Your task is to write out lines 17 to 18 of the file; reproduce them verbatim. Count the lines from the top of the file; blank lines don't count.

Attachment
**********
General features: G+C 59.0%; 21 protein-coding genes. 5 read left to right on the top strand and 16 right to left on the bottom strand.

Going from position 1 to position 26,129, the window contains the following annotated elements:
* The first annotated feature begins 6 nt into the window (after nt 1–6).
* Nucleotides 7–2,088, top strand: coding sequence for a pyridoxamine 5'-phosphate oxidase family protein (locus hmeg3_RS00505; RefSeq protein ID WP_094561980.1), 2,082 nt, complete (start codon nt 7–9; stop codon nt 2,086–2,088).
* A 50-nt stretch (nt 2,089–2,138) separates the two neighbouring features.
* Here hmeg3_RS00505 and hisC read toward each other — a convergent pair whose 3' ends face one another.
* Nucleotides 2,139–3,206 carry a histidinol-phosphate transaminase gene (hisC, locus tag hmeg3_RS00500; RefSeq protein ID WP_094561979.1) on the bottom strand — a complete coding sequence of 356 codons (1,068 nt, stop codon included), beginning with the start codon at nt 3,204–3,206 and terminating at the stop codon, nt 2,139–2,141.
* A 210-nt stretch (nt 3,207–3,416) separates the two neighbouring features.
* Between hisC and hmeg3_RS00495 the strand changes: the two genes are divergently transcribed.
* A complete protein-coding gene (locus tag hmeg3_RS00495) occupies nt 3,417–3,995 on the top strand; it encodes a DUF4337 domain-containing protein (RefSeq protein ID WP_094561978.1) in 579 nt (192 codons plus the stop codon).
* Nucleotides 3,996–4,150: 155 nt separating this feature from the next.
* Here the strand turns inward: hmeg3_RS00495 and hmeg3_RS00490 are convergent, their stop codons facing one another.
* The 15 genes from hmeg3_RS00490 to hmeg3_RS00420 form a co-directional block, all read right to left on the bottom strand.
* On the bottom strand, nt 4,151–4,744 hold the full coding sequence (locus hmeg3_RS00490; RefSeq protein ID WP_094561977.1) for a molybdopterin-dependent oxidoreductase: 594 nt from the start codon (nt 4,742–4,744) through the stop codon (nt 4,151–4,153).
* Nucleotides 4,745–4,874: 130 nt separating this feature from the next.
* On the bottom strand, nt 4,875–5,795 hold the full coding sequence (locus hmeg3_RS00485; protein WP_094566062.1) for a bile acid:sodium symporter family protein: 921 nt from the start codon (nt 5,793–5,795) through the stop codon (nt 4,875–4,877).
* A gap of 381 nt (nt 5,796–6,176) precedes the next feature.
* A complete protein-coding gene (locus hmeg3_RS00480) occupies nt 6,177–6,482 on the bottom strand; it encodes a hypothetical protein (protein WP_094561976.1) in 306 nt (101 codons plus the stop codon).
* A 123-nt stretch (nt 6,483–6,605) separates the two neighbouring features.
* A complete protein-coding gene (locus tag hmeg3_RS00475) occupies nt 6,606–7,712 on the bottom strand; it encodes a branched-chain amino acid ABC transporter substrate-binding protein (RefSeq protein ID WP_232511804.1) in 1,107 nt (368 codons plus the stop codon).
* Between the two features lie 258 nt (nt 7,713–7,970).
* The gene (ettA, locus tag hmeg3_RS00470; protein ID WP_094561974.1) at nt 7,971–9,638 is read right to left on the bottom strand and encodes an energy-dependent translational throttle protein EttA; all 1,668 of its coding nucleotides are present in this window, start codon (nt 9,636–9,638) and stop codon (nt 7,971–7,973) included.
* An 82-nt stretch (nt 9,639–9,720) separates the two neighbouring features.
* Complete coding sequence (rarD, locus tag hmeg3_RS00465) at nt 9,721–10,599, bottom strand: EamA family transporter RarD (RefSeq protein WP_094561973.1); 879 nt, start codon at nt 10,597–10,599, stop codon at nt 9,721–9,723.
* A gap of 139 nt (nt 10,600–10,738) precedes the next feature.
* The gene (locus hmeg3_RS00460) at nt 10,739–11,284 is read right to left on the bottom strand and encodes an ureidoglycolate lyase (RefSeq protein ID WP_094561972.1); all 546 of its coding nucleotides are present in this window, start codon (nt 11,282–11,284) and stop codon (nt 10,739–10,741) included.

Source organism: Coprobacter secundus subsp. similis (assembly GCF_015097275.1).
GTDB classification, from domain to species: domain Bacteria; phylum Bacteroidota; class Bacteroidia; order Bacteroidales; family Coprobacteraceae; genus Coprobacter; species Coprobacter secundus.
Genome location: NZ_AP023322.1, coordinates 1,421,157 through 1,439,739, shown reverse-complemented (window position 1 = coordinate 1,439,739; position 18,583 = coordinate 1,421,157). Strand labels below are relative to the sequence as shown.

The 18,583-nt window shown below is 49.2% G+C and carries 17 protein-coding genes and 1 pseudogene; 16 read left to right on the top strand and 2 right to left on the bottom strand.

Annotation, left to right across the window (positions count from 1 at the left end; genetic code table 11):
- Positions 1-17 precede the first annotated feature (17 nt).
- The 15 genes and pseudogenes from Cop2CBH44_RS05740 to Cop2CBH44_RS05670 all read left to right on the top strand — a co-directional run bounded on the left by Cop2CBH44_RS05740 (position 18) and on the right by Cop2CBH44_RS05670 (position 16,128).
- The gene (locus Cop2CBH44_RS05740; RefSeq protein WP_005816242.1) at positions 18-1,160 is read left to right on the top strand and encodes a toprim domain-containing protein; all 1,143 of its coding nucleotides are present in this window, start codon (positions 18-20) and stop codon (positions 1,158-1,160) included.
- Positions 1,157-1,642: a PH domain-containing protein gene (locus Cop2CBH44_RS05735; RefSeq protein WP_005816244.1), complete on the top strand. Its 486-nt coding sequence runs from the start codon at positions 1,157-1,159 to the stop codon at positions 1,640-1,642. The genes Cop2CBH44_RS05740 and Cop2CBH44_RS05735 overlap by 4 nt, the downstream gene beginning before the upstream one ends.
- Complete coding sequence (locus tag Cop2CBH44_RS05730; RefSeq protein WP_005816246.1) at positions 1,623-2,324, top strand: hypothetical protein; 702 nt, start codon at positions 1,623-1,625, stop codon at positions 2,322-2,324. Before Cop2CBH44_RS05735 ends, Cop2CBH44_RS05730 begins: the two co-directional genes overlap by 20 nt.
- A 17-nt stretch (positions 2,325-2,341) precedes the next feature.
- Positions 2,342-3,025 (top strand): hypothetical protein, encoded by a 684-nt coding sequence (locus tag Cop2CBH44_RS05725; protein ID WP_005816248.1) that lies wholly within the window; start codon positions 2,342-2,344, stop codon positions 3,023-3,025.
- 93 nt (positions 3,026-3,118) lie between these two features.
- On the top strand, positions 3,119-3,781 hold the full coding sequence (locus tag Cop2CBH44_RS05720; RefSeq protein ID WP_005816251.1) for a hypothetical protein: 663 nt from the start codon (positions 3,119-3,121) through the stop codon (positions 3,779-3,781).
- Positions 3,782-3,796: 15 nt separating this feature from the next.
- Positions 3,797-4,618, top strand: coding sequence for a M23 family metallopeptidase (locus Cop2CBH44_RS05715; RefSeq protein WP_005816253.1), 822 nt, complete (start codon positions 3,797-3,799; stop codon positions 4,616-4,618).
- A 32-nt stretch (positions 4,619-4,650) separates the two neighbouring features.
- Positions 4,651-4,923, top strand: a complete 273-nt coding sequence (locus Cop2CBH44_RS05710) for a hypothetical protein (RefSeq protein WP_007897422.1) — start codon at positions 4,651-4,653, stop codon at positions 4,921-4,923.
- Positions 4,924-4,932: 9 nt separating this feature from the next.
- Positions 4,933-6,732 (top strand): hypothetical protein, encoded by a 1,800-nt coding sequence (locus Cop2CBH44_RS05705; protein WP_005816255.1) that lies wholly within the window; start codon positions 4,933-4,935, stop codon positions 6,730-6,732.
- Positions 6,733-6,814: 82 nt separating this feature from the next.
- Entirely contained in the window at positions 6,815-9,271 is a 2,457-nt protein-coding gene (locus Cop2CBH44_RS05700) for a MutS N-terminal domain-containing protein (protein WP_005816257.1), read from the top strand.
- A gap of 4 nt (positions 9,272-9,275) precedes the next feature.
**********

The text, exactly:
* A gap of 381 nt (nt 5,796–6,176) precedes the next feature.
* A complete protein-coding gene (locus hmeg3_RS00480) occupies nt 6,177–6,482 on the bottom strand; it encodes a hypothetical protein (protein WP_094561976.1) in 306 nt (101 codons plus the stop codon).